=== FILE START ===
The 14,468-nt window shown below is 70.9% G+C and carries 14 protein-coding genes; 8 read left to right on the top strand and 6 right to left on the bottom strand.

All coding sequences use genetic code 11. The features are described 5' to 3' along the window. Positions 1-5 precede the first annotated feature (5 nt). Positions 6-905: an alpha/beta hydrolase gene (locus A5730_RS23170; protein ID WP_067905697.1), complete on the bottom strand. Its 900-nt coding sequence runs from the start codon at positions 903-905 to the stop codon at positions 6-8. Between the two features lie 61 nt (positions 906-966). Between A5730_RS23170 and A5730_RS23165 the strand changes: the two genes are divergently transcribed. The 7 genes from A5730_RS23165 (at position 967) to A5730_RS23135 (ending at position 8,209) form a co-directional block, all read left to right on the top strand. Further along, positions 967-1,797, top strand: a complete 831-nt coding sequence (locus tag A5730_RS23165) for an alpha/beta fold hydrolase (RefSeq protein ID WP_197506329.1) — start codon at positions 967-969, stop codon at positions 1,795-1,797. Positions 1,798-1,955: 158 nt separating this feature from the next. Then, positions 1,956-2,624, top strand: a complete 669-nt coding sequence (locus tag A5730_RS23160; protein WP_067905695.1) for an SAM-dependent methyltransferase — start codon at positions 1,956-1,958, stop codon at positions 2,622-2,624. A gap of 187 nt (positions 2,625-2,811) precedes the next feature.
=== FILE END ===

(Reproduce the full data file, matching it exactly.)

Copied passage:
The 14,468-nt window shown below is 70.9% G+C and carries 14 protein-coding genes; 8 read left to right on the top strand and 6 right to left on the bottom strand.

All coding sequences use genetic code 11. The features are described 5' to 3' along the window. Positions 1-5 precede the first annotated feature (5 nt). Positions 6-905: an alpha/beta hydrolase gene (locus A5730_RS23170; protein ID WP_067905697.1), complete on the bottom strand. Its 900-nt coding sequence runs from the start codon at positions 903-905 to the stop codon at positions 6-8. Between the two features lie 61 nt (positions 906-966). Between A5730_RS23170 and A5730_RS23165 the strand changes: the two genes are divergently transcribed. The 7 genes from A5730_RS23165 (at position 967) to A5730_RS23135 (ending at position 8,209) form a co-directional block, all read left to right on the top strand. Further along, positions 967-1,797, top strand: a complete 831-nt coding sequence (locus tag A5730_RS23165) for an alpha/beta fold hydrolase (RefSeq protein ID WP_197506329.1) — start codon at positions 967-969, stop codon at positions 1,795-1,797. Positions 1,798-1,955: 158 nt separating this feature from the next. Then, positions 1,956-2,624, top strand: a complete 669-nt coding sequence (locus tag A5730_RS23160; protein WP_067905695.1) for an SAM-dependent methyltransferase — start codon at positions 1,956-1,958, stop codon at positions 2,622-2,624. A gap of 187 nt (positions 2,625-2,811) precedes the next feature.